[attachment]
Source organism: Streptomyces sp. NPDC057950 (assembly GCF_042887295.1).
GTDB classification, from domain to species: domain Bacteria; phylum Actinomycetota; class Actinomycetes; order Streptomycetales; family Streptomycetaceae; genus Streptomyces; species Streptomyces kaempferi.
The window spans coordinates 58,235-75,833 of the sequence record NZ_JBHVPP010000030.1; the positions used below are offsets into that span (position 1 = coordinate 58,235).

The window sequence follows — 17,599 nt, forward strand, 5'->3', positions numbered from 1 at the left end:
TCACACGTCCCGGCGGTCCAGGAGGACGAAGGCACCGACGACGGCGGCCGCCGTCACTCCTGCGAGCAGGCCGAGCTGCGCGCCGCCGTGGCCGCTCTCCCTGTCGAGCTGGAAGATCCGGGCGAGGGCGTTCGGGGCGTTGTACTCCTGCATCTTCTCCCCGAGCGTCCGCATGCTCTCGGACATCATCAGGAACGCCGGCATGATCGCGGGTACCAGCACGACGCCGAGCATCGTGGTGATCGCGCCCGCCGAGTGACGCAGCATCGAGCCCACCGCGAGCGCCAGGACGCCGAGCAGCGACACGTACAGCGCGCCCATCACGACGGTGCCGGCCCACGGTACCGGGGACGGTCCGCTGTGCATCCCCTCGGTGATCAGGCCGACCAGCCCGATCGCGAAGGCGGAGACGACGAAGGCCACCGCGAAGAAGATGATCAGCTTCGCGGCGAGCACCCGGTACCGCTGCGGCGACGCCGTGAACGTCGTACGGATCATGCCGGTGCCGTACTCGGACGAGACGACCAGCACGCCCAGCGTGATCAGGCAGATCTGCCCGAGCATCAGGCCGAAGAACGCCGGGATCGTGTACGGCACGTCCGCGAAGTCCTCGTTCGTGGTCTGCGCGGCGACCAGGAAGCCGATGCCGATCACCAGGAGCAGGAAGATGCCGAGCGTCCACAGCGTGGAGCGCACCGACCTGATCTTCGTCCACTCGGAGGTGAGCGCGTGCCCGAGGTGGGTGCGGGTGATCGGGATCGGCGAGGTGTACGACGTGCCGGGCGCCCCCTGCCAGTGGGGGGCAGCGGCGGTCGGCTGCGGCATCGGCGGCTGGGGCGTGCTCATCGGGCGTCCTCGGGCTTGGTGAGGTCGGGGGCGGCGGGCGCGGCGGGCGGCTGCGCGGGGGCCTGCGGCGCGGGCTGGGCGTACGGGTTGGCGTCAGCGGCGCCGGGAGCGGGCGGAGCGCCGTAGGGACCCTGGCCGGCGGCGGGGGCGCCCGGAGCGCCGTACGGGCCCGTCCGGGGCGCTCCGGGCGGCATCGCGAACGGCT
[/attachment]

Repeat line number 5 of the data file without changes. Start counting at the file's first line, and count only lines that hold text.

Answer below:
TCACACGTCCCGGCGGTCCAGGAGGACGAAGGCACCGACGACGGCGGCCGCCGTCACTCCTGCGAGCAGGCCGAGCTGCGCGCCGCCGTGGCCGCTCTCCCTGTCGAGCTGGAAGATCCGGGCGAGGGCGTTCGGGGCGTTGTACTCCTGCATCTTCTCCCCGAGCGTCCGCATGCTCTCGGACATCATCAGGAACGCCGGCATGATCGCGGGTACCAGCACGACGCCGAGCATCGTGGTGATCGCGCCCGCCGAGTGACGCAGCATCGAGCCCACCGCGAGCGCCAGGACGCCGAGCAGCGACACGTACAGCGCGCCCATCACGACGGTGCCGGCCCACGGTACCGGGGACGGTCCGCTGTGCATCCCCTCGGTGATCAGGCCGACCAGCCCGATCGCGAAGGCGGAGACGACGAAGGCCACCGCGAAGAAGATGATCAGCTTCGCGGCGAGCACCCGGTACCGCTGCGGCGACGCCGTGAACGTCGTACGGATCATGCCGGTGCCGTACTCGGACGAGACGACCAGCACGCCCAGCGTGATCAGGCAGATCTGCCCGAGCATCAGGCCGAAGAACGCCGGGATCGTGTACGGCACGTCCGCGAAGTCCTCGTTCGTGGTCTGCGCGGCGACCAGGAAGCCGATGCCGATCACCAGGAGCAGGAAGATGCCGAGCGTCCACAGCGTGGAGCGCACCGACCTGATCTTCGTCCACTCGGAGGTGAGCGCGTGCCCGAGGTGGGTGCGGGTGATCGGGATCGGCGAGGTGTACGACGTGCCGGGCGCCCCCTGCCAGTGGGGGGCAGCGGCGGTCGGCTGCGGCATCGGCGGCTGGGGCGTGCTCATCGGGCGTCCTCGGGCTTGGTGAGGTCGGGGGCGGCGGGCGCGGCGGGCGGCTGCGCGGGGGCCTGCGGCGCGGGCTGGGCGTACGGGTTGGCGTCAGCGGCGCCGGGAGCGGGCGGAGCGCCGTAGGGACCCTGGCCGGCGGCGGGGGCGCCCGGAGCGCCGTACGGGCCCGTCCGGGGCGCTCCGGGCGGCATCGCGAACGGCT